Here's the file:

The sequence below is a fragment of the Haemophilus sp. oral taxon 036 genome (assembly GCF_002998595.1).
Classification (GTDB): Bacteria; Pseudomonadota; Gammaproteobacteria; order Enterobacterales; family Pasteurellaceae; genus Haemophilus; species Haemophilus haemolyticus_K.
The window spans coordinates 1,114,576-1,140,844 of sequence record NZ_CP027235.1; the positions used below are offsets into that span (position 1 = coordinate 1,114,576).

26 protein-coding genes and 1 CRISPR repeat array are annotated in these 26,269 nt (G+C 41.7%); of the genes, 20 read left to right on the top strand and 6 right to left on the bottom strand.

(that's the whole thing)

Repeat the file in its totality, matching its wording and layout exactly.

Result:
The sequence below is a fragment of the Haemophilus sp. oral taxon 036 genome (assembly GCF_002998595.1).
Classification (GTDB): Bacteria; Pseudomonadota; Gammaproteobacteria; order Enterobacterales; family Pasteurellaceae; genus Haemophilus; species Haemophilus haemolyticus_K.
The window spans coordinates 1,114,576-1,140,844 of sequence record NZ_CP027235.1; the positions used below are offsets into that span (position 1 = coordinate 1,114,576).

26 protein-coding genes and 1 CRISPR repeat array are annotated in these 26,269 nt (G+C 41.7%); of the genes, 20 read left to right on the top strand and 6 right to left on the bottom strand.